“They are Man's,” said the Spirit, looking down upon them. “And they cling to me, appealing from their fathers. This boy is Ignorance. This girl is Want. Beware them both, and all of their degree, but most of all beware this boy, for on his brow I see that written which is Doom, unless the writing be erased. Deny it!” cried the Spirit, stretching out its hand towards the city. “Slander those who tell it ye! Admit it for your factious purposes, and make it worse! And bide the end!”

“Have they no refuge or resource?” cried Scrooge.

“Are there no prisons?” said the Spirit, turning on him for the last time with his own words. “Are there no workhouses?”

(Charles Dickens, A Christmas Carol, pp 71-72)

When I was a child, my father would read us A Christmas Carol at Christmastime. At some point, once we got older, we would watch the 1951 screen adaptation, Scrooge, on TV (the one with Alastair Sim as the hapless Ebenezer). I remember being scared out of my wits by the spectre of Christmas Future with its skeletal hand pointing toward Scrooge's grave from under the black, hooded cloak, the first time I watched that movie.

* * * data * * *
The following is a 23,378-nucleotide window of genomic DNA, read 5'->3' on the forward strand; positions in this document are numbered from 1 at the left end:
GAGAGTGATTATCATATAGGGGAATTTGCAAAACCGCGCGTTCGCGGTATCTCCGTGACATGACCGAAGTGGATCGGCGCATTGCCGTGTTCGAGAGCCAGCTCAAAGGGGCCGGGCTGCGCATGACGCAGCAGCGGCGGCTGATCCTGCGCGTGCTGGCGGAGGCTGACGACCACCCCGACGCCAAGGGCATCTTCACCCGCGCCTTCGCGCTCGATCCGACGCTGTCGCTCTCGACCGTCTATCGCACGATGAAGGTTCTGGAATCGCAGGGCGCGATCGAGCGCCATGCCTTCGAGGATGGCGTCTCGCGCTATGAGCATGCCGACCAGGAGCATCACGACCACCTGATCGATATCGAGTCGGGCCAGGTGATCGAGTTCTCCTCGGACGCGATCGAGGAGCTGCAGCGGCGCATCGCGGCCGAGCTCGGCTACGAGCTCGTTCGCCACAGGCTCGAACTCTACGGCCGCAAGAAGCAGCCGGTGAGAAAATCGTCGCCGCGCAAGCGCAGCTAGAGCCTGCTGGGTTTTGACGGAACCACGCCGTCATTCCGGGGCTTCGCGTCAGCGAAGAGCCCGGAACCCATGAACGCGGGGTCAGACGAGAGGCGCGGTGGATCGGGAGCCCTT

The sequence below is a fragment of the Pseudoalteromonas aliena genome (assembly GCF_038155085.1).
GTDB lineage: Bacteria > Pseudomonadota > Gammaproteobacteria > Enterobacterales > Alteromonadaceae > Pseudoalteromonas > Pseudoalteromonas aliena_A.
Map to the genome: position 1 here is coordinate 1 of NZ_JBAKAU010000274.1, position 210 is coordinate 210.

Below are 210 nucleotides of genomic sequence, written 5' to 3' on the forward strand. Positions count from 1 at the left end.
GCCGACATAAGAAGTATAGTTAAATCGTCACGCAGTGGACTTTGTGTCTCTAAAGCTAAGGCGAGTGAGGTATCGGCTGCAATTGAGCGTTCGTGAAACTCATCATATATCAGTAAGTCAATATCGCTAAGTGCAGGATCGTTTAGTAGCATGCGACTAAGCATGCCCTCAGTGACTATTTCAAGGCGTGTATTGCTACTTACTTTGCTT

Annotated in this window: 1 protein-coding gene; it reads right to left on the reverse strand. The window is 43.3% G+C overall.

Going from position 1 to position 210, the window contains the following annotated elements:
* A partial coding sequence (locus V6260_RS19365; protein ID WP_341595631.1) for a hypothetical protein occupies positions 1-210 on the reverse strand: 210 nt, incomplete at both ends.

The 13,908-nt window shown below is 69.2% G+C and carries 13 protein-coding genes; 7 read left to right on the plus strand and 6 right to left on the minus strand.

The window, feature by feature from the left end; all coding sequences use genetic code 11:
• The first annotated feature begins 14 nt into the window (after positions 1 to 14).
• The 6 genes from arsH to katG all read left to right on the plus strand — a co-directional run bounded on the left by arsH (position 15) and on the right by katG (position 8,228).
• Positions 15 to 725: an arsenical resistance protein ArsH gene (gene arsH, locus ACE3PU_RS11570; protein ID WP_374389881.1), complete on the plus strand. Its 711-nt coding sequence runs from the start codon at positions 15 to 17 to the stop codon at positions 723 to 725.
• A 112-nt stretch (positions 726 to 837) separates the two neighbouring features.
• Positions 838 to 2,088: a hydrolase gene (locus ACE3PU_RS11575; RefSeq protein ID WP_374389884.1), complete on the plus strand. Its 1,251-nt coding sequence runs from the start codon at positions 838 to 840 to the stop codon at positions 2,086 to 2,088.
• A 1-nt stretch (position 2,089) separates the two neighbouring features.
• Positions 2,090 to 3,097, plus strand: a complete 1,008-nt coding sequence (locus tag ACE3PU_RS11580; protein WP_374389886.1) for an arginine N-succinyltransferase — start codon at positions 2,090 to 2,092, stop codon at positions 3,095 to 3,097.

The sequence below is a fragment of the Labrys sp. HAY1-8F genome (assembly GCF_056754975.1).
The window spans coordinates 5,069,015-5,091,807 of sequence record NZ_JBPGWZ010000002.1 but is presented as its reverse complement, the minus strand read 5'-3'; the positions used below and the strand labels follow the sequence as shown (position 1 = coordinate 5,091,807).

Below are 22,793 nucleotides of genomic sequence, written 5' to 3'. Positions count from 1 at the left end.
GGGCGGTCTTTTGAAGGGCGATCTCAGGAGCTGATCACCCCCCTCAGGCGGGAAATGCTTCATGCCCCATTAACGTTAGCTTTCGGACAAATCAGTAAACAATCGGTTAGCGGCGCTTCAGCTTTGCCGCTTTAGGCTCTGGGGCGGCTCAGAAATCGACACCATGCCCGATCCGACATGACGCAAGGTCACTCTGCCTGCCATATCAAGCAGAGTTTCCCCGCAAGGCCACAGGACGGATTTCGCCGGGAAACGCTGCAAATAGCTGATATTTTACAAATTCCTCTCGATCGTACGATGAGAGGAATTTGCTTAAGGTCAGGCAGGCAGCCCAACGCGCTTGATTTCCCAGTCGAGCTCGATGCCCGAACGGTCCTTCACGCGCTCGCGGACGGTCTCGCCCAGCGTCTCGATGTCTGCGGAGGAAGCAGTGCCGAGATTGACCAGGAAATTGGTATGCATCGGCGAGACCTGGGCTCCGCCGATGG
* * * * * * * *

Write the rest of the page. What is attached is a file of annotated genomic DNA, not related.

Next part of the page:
None of the other cinematic adaptations I've seen can hold a (Christmas) candle to that 1951 version!